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Night of the Living Dead (1968)

Whether you are a fan of George A. Romero's zombie movies or not, as horror fans we owe a great debt of gratitude to the man who revolutionised, not only the now infamous zombie subgenre, but horror as a whole. Initially coming out in 1968 to critical outrage from audiences due to graphic nature of its content, 'Night of the Living Dead' was rejected by major studios. However, over time this independent black and white horror movie would go on to be a cult favourite amongst fans and one of the most highly regarded and influential movies of all time.

As a writer, editor, cinematographer and director of this movie, Romero, draw heavily from Richard Matherson's 1954 novel 'I Am Legend' when writing this script. He took something from that and created the of the most original movie monsters we have seen since the likes of 'Frankenstein', 'Dracula' or even the 'The Mummy'. The pacing is the perfect example of how to deal with a zombie story. Starting out small and continuously building in momentum slowly is how this genre should be handled. As much of a fan as I am of the more modern fast-paced zombies, the relentless slow building onslaught that Romero displays in this script, is for me the perfect progression of existential dread and how a zombie out breaks should unfold.

The casting is nothing short of perfect. I don't feel like there is a bad performance between them. Granted, this came out in an era where the acting is generically overt and quite often these actors come from theater backgrounds, hence the slightly over exaggerated display. And as many times I had seen this movie, I've never really taken the time to appreciate how powerful of a performance Duane Jones gives as Ben. His dominance over every scene he is in is spellbinding. I also find the character of Barbara to be really overlooked when it comes to this movie. Her reaction to trauma is the most realistic depiction I think you can get when it comes to realism in horror movies. The comatose state she finds herself in due to the loss she has suffered and her new-found concept of reality is really well written. This is a performance that Judith O'Dea delivers so perfectly and even given her frustrating actions, its difficult not to empathise with her character.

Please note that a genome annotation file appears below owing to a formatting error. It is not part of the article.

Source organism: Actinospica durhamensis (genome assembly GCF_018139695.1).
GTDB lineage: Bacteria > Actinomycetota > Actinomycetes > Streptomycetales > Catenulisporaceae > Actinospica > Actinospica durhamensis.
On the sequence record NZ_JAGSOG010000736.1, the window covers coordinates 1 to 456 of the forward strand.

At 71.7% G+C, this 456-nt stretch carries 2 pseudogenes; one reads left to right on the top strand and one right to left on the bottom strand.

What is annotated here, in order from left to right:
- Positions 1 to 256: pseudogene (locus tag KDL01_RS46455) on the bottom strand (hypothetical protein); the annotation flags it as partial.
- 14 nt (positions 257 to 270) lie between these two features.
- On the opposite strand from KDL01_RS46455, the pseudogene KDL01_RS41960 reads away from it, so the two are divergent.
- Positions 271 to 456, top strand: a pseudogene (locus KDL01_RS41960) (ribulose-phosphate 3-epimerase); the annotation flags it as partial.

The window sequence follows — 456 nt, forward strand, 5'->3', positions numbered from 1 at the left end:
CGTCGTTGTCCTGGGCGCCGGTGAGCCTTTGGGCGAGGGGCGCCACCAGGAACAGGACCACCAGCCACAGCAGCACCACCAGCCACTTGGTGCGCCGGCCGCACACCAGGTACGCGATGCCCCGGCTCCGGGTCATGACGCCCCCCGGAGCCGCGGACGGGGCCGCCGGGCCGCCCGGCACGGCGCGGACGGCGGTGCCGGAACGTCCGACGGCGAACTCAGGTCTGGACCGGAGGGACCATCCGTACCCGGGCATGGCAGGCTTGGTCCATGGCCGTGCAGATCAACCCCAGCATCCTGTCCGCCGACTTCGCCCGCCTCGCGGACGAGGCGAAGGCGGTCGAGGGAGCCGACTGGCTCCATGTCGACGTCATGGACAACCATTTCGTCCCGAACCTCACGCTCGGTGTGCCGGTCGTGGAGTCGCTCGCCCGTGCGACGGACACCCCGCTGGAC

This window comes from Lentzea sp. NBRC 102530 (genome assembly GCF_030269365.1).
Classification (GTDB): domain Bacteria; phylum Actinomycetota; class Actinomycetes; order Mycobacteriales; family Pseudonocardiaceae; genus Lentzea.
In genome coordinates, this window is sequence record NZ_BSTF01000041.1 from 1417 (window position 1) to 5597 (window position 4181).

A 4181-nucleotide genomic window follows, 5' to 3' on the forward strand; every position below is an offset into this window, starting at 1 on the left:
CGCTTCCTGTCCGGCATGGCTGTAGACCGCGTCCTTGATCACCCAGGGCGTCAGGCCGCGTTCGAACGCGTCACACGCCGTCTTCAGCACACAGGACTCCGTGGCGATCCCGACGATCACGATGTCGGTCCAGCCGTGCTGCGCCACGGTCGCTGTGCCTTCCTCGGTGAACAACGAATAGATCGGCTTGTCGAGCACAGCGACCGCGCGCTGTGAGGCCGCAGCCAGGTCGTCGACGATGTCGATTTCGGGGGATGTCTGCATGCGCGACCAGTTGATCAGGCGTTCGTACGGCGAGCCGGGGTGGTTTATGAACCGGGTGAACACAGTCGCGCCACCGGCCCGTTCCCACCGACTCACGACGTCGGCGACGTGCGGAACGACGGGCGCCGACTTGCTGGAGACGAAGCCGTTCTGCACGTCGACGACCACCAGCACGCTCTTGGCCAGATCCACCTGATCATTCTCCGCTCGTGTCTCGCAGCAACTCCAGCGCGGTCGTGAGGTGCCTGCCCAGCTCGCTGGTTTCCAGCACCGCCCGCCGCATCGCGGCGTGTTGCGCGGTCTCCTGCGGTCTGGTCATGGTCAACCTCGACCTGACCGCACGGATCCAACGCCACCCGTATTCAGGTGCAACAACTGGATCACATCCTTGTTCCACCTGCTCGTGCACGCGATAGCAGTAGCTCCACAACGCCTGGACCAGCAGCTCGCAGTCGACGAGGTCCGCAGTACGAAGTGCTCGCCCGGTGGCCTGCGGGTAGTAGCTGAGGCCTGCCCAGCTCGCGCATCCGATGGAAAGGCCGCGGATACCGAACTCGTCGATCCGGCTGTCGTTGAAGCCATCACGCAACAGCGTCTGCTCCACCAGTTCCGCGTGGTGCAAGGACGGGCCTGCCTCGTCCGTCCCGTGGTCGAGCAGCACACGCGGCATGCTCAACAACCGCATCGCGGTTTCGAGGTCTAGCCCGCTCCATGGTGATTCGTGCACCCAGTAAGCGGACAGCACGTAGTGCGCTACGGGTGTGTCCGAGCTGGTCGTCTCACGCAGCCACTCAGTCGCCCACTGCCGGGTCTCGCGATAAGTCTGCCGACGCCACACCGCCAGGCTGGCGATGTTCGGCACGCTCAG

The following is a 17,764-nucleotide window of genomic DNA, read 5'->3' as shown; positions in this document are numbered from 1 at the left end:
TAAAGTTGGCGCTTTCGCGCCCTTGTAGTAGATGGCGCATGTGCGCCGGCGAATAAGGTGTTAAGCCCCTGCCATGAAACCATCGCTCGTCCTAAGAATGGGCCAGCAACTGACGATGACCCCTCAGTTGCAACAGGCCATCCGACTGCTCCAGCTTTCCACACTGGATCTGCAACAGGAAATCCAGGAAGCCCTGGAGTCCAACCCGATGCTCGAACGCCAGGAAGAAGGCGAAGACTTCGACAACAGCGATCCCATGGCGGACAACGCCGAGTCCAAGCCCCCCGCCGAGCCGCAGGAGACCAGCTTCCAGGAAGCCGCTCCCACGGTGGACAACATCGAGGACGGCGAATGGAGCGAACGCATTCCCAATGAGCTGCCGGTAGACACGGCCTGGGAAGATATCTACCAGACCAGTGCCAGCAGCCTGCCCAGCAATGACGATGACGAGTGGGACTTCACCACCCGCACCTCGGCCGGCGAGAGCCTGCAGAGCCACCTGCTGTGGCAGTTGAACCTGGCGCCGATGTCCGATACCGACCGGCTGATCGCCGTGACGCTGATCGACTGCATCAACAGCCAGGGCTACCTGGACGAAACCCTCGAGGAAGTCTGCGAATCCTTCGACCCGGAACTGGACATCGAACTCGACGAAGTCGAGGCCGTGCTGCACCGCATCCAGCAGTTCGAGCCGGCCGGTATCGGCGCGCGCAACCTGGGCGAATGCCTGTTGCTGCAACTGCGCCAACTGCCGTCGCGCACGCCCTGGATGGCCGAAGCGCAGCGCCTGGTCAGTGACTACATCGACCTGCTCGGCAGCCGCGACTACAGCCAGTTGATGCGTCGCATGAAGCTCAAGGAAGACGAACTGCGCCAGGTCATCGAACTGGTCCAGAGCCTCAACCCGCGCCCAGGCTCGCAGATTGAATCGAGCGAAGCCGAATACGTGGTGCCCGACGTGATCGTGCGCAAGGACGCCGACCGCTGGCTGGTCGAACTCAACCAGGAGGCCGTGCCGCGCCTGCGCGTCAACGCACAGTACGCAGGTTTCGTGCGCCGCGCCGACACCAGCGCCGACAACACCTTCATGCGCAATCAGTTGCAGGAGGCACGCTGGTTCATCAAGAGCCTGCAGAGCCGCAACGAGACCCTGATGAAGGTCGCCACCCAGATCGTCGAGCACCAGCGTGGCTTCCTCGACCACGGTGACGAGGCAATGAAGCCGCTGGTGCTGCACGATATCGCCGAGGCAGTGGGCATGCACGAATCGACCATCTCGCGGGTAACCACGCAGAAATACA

The scene stealer moment in 'Night of the Living Dead' is without question the moment when the zombie herd falls upon the aftermath of Tom and Judy's death during to the truck explosion. The practical effects used in this scene are so visceral and raw that it is understandable that audiences in 1968 had trouble digesting this movie. Due to the convincing nature of its visual effects I can only assume actual animal parts were uses during these scene as the zombies consume the scattered human remains of Tom and Judy. The look of the zombies themselves, although quite simplistic in makeup design, still look rather impressive. I feel like it's important to judge these makeup effects as very much being a product of the time rather than any lacking in quality.

The score to this movie is just as pivotal to anything that is playing out on screen. Due to the limitations of cinema at the time the dependence of the score was so vital to showcasing the level of emotion and precaution the audience should be feeling towards each scene. This is a technique I feel 'Night of the Living Dead' utilises flawlessly. Interestingly enough the score for this movie is made up from existing music that Romero selected and cut to suit each scene and augmented them with electronic effects.

For me, 'Night of the Living Dead' is not only one of my all time favourite zombie movies, but it is a vital piece of horrors cinematic history. The creativity and groundbreaking impact that George A. Romero's vision had, changed the way that horror movies were made forever. And, for that reason alone this movie deserves nothing but respect and high praise.



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